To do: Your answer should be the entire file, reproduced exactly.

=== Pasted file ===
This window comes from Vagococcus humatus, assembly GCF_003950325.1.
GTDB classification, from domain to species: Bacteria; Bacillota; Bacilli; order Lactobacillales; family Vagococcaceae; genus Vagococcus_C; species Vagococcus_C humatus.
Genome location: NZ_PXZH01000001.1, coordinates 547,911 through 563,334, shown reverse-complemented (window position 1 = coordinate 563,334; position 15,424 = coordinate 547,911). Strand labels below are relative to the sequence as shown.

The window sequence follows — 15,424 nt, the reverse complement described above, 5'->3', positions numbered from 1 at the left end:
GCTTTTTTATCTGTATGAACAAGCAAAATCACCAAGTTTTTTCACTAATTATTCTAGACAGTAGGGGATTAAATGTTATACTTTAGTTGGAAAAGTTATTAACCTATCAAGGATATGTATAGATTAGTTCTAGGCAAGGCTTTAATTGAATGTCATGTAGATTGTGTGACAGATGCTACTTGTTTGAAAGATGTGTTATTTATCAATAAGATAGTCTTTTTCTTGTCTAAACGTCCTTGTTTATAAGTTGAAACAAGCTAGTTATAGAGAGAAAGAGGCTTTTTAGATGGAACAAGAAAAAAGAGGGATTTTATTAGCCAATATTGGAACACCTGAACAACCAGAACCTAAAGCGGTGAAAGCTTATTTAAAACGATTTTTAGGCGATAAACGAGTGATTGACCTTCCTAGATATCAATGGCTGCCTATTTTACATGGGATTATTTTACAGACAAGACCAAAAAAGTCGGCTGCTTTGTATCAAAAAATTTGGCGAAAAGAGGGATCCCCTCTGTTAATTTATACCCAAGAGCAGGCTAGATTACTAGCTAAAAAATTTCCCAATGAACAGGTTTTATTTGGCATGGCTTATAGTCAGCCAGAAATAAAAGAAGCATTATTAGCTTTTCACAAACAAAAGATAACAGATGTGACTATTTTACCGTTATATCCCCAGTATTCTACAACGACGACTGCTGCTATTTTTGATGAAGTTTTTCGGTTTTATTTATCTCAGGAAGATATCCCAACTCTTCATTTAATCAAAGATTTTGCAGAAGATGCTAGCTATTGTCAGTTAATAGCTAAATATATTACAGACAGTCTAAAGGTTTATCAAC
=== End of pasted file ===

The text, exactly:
This window comes from Vagococcus humatus, assembly GCF_003950325.1.
GTDB classification, from domain to species: Bacteria; Bacillota; Bacilli; order Lactobacillales; family Vagococcaceae; genus Vagococcus_C; species Vagococcus_C humatus.
Genome location: NZ_PXZH01000001.1, coordinates 547,911 through 563,334, shown reverse-complemented (window position 1 = coordinate 563,334; position 15,424 = coordinate 547,911). Strand labels below are relative to the sequence as shown.

The window sequence follows — 15,424 nt, the reverse complement described above, 5'->3', positions numbered from 1 at the left end:
GCTTTTTTATCTGTATGAACAAGCAAAATCACCAAGTTTTTTCACTAATTATTCTAGACAGTAGGGGATTAAATGTTATACTTTAGTTGGAAAAGTTATTAACCTATCAAGGATATGTATAGATTAGTTCTAGGCAAGGCTTTAATTGAATGTCATGTAGATTGTGTGACAGATGCTACTTGTTTGAAAGATGTGTTATTTATCAATAAGATAGTCTTTTTCTTGTCTAAACGTCCTTGTTTATAAGTTGAAACAAGCTAGTTATAGAGAGAAAGAGGCTTTTTAGATGGAACAAGAAAAAAGAGGGATTTTATTAGCCAATATTGGAACACCTGAACAACCAGAACCTAAAGCGGTGAAAGCTTATTTAAAACGATTTTTAGGCGATAAACGAGTGATTGACCTTCCTAGATATCAATGGCTGCCTATTTTACATGGGATTATTTTACAGACAAGACCAAAAAAGTCGGCTGCTTTGTATCAAAAAATTTGGCGAAAAGAGGGATCCCCTCTGTTAATTTATACCCAAGAGCAGGCTAGATTACTAGCTAAAAAATTTCCCAATGAACAGGTTTTATTTGGCATGGCTTATAGTCAGCCAGAAATAAAAGAAGCATTATTAGCTTTTCACAAACAAAAGATAACAGATGTGACTATTTTACCGTTATATCCCCAGTATTCTACAACGACGACTGCTGCTATTTTTGATGAAGTTTTTCGGTTTTATTTATCTCAGGAAGATATCCCAACTCTTCATTTAATCAAAGATTTTGCAGAAGATGCTAGCTATTGTCAGTTAATAGCTAAATATATTACAGACAGTCTAAAGGTTTATCAAC